Family violence crime stats highlight need for government action
The release of Victorian crime statistics has highlighted family violence as a key a driver of crime rates across a range of offences, yet the Victorian Government is still failing to respond to increased reporting of family violence, or to properly support the State’s Family Violence Death Review aimed squarely at prevention.
The Victorian Systemic Review of Family Violence Deaths has not received specific funding through the Coroners Court since July 2010, and a February 2012 letter to Attorney-General Robert Clark from 12 non-government members of the Review’s reference group urging funding for the Review has met with no reply. At a PAEC hearing earlier this year, Mr Clark said the Review would continue, but failed to guarantee specific funding.
In releasing the police crime statistics, Chief Commissioner Ken Lay said that family violence “was significantly driving up the number of reported offences in several crime categories including assaults, property damage, rapes, abductions/kidnap, justice procedures and harassment”.
“If we are to prevent a worsening of family violence, and the escalation of family violence offences to family violence murders, it is vital that the Family Violence Death Review is properly funded to make the greatest possible impact through understanding how deaths occur and preventing future deaths by focusing on the risks,” said family violence prevention advocate, Dr Chris Atmore, today.
The release of crime statistics and Mr Lay’s comments follow a resolution at last week’s National Community Legal Centre Conference at which family violence prevention advocates from around Australia urged statutory protection and secure funding for family violence death reviews in each state and territory.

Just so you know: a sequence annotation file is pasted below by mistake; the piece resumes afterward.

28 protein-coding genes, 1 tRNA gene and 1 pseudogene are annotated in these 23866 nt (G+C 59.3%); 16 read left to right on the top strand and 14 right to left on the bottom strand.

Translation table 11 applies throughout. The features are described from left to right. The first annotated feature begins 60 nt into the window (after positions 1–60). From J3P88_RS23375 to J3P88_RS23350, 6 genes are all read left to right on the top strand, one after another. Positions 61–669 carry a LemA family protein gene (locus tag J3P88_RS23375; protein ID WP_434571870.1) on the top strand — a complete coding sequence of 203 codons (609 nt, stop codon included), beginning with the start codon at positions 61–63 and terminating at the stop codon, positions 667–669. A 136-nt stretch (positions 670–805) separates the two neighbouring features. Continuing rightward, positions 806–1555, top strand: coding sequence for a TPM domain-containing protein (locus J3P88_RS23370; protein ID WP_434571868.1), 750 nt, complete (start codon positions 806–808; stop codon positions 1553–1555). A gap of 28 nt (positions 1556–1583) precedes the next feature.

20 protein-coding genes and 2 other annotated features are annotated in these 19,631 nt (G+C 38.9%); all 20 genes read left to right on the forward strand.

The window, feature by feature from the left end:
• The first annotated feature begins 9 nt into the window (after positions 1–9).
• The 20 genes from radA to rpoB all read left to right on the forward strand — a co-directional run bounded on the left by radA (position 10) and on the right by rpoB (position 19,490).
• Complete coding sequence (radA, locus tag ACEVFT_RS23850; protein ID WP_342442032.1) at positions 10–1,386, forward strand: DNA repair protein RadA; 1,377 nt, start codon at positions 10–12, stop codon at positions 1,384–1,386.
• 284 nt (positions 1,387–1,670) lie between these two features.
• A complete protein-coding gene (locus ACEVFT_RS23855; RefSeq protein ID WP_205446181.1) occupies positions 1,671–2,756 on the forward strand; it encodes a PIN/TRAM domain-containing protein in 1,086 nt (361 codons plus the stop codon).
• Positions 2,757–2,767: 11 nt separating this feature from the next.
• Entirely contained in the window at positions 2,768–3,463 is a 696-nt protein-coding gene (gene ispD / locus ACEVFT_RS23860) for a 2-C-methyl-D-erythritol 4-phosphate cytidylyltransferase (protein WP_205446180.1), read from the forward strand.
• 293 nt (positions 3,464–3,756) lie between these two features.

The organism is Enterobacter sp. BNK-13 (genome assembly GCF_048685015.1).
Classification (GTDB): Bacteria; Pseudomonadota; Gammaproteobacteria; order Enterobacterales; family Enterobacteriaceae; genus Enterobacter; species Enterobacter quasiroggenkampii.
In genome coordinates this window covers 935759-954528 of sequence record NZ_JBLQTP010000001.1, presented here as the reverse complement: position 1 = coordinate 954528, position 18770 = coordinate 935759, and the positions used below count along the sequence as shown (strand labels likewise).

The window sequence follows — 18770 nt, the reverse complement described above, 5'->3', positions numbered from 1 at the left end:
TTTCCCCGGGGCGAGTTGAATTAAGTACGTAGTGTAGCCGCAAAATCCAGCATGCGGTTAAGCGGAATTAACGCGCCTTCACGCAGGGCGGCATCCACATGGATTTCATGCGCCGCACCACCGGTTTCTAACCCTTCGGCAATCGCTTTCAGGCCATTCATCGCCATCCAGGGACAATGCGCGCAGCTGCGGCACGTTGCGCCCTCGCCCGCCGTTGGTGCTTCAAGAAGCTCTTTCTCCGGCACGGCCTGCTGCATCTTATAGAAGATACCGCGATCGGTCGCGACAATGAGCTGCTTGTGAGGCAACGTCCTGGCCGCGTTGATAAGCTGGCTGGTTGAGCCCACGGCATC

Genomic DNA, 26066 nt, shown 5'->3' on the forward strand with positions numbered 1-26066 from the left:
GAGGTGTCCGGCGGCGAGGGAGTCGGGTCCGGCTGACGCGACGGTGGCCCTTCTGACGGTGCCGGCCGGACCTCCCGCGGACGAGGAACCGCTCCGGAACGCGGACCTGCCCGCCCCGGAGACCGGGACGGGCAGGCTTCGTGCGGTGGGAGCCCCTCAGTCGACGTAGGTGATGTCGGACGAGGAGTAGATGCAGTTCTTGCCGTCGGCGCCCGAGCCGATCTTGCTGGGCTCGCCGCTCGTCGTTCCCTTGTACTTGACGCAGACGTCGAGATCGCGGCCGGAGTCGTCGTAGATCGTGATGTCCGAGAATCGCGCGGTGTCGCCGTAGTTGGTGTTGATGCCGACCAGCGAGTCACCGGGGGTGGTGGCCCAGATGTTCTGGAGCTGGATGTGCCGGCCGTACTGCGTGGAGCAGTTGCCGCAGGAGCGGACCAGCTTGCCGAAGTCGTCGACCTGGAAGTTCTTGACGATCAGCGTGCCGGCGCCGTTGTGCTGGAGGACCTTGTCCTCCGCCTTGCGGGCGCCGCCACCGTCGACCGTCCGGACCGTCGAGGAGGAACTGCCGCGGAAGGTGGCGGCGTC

“If we’re serious about preventing the toll of family violence, we need to properly support family violence death reviews that operate according to evidence-based best practice and consult with community experts in family violence.
“It is also essential that all states and territories follow through on death review recommendations, so that the necessary changes to better protect women and children from family violence can actually be achieved.
“What we have at the moment in Victoria is an acknowledgment of the problem expressed through the release of these worrying crime statistics, but far too little support for the action needed to address it. The increased reporting of family violence has put great pressure on legal and court services for victims of violence which hasn’t been matched by adequate funding.
“We should also remember in Child Protection Week that many of the victims of family violence are children,” Dr Atmore said.
Family violence is the most common issue community legal centres help Victorians with, providing around 18,000 services each year to help vulnerable women and children know their rights and obtain protection.
The Victorian Systemic Review of Family Violence Deaths was introduced in 2009 to identify trends and patterns in family violence deaths, and to consider how services might respond more effectively. The Review assists Victorian coroners to develop recommendations aimed at prevention.